Petrogenesis and geodynamic setting of Bingo alkaline-carbonatite complex, DRC

8caa1 kasay 2024 16.9

Anouk Borst from the Department of Earth and Environmental Sciences, KU Leuven, together with international colleagues, has published a new article on the petrogenesis and geodynamic setting of the Bingo alkaline-carbonatite complex in the Democratic Republic of Congo. The article is published in the July 2024 issue of Precambrian Research.

This study presents petrographic, whole-rock geochemical, stable isotope (C-O) and U-Pb geochronological data for a suite of carbonatite, nepheline syenite and ijolite from the Bingo complex. The Bingo alkaline-carbonatite complex is located within the western branch of the East African Rift System (EARS) in the Democratic Republic of Congo (DRC). The carbonatites are petrographically classified into calcite and magnetite-calcite carbonatite but have similar geochemical compositions. The ∑REE vary from 960 to 2400 ppm and the LaN/YbN ratios fall within the spectrum of 20 to 145. Calcite stable isotope compositions, δ13C(V-PDB) (−3.51 to −3.87 ‰) and δ18O(V-SMOW) ( 12.12 to   13.70 ‰), plot within the primary igneous carbonatite field and therefore reflect carbonated mantle melts. Based on similarity of geochemical trends between the carbonatite and the alkaline silicate suite, such as negative anomalies in Th, Ta, Pb, Zr, Ti and positive anomalies in Ba, Sr, La and Nb, we suggest that carbonatite and alkaline rocks could have been generated from a carbonated mantle source through extensive fractional crystallization and liquid immiscibility processes. U-Pb titanite dating of the ijolite suggests an emplacement age of 861.5 ± 7.0 Ma during the Neoproterozoic era, consistent with carbonatite magmatism elsewhere along the western branch of the EARS (i.e., Lueshe and Upper Ruvubu Alkaline Complex). This timing is associated with the initial break-up stages of the Rodinia supercontinent, a significant geological event recorded in central Africa during the Neoproterozoic. Additionally, in-situ U-Pb pyrochlore dating of the carbonatite indicates an age of 48.13 ± 0.80 Ma, coupled with a low (radiogenic) 207Pb/206Pb ratio of 0.1554. We discuss three potential interpretations of this anomalous U-Pb age. Firstly, it could represent a primary magmatic crystallization age, implying carbonatite magmatism during the Eocene. A second interpretation is that the age indicates resetting of the U-Pb system due to hydrothermal alteration of the pyrochlore. Thirdly, the pyrochlore could have recrystallized during intense tropical weathering (lateritization). The first and second interpretation are deemed unlikely given the apparent petrogenetic and geochemical relationship between the silicate and carbonatite suites, as well as the fact that this age would predate any recorded rift activity within the western branch of the EARS. Furthermore, the low 207Pb/206Pb ratio points to a highly radiogenic reservoir that is incompatible with a magmatic-hydrothermal source. We thus consider the third option of supergene recrystallization of pyrochlore most likely, possibly from Nb, U and Pb rich fluids released from the overlying weathering profile. As such, supergene pyrochlore might offer a novel approach to determine the absolute age of tropical weathering affecting carbonatites.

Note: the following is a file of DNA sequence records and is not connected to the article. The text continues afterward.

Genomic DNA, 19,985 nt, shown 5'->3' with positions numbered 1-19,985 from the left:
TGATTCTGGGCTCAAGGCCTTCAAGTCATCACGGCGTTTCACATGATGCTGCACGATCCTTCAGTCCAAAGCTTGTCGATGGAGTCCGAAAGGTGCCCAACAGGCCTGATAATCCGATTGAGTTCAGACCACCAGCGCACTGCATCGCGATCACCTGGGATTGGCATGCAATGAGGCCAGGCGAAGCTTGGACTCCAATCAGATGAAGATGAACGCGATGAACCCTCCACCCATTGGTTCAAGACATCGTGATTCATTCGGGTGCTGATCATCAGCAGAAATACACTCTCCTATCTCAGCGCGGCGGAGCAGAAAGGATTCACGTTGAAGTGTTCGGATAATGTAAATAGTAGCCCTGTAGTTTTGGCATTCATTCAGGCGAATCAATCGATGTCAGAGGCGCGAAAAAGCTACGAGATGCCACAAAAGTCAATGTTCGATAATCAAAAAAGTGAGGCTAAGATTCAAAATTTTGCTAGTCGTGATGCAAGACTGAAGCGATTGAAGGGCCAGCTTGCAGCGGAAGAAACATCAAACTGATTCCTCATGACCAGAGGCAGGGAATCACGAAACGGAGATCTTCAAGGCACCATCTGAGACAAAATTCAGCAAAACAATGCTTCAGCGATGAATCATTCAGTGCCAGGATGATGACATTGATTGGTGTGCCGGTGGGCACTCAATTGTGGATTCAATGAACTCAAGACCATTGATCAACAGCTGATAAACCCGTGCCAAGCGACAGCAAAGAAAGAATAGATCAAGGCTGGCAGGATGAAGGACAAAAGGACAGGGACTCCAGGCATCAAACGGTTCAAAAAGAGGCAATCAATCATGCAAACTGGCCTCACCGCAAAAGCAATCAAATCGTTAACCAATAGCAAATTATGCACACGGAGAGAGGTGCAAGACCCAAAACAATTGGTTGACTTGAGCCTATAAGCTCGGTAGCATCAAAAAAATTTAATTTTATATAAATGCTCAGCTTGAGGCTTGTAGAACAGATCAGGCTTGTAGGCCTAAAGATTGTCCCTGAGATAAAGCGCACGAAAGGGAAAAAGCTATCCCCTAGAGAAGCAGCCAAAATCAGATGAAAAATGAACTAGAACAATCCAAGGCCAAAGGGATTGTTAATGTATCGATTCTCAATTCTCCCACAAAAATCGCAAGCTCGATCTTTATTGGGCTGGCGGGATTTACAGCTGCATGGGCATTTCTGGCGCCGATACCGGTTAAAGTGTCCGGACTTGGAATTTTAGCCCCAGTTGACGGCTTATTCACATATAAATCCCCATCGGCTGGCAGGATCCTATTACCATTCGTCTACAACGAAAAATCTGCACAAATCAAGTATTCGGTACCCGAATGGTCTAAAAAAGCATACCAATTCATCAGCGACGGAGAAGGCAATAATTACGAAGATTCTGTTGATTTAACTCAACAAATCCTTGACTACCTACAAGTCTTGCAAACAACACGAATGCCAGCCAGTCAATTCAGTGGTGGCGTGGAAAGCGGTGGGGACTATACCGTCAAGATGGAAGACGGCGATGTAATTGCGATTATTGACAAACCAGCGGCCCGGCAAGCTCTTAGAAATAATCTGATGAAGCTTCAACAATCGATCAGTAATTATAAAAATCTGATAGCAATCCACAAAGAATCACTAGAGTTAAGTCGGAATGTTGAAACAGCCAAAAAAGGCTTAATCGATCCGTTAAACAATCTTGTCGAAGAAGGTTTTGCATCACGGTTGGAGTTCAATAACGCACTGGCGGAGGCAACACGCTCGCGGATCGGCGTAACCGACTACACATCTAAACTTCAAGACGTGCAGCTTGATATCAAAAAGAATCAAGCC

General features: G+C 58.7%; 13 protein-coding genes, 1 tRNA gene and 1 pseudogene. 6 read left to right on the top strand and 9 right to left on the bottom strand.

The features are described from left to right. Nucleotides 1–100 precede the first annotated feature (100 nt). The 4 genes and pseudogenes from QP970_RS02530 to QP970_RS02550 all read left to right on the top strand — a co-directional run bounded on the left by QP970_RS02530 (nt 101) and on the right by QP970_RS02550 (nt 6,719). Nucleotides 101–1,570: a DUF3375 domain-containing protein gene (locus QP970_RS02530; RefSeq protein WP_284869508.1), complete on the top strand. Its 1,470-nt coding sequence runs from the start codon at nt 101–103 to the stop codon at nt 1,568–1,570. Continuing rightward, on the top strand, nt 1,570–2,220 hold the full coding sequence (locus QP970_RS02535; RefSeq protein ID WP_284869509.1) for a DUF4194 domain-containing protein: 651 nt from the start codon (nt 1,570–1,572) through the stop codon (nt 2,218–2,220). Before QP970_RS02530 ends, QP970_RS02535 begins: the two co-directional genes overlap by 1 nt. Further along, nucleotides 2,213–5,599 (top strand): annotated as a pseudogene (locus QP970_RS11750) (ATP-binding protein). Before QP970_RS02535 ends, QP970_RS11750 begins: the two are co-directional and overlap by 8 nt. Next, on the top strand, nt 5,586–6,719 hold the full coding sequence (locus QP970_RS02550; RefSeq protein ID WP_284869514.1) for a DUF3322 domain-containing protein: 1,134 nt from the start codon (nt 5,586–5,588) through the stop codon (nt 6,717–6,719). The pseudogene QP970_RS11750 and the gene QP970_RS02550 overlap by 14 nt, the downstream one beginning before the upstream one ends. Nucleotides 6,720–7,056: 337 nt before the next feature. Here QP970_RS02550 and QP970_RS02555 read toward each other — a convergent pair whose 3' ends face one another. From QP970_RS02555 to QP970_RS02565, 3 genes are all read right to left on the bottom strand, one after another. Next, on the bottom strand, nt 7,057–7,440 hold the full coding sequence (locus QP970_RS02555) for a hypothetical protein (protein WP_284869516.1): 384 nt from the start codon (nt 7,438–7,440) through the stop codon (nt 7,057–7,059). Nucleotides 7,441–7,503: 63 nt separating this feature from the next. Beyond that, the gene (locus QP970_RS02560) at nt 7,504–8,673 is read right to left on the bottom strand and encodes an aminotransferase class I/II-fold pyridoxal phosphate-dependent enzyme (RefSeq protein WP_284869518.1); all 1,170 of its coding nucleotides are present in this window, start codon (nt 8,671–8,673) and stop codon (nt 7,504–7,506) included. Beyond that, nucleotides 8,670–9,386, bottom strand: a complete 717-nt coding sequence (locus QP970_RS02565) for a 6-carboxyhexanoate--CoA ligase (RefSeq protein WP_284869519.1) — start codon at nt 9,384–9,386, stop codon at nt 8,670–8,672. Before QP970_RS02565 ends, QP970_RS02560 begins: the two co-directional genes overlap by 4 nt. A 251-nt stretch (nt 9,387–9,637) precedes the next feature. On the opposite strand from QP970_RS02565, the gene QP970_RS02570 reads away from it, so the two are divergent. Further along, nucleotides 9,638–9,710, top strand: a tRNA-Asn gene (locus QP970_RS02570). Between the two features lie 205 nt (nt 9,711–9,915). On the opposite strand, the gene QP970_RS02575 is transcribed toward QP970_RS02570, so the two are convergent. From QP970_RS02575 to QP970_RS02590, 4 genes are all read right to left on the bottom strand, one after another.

Georges M. Kasay, Anouk M. Borst, Johannes R. Giebel, Anthony T. Bolarinwa, Aratz Beranoaguirre, Tobias Kluge, Olawale K. Aromolaran, Mohsin Raza, Elisabeth Eiche, Jochen Kolb, Charles Nzolang, Benjamin F. Walter,
Petrogenesis and geodynamic setting of the Bingo alkaline-carbonatite complex, DRC: Constraints from petrography, geochemistry, C-O isotopes and U-Pb geochronology, Precambrian Research, Volume 408, 2024, 107421, ISSN 0301-9268,


The first author would like to express gratitude to the African Union for their financial support provided through the Pan African University, as well as the German Academic Exchange Service (DAAD) for granting a research scholarship at KIT, Germany (grant number 57588366). Additionally, he acknowledges the generous support received from the Else-Kröner-Fresenius-Stiftung and the BEBUC scholarship program. All authors are extremely indebted to the staff at LERA for their assistance and guidance 


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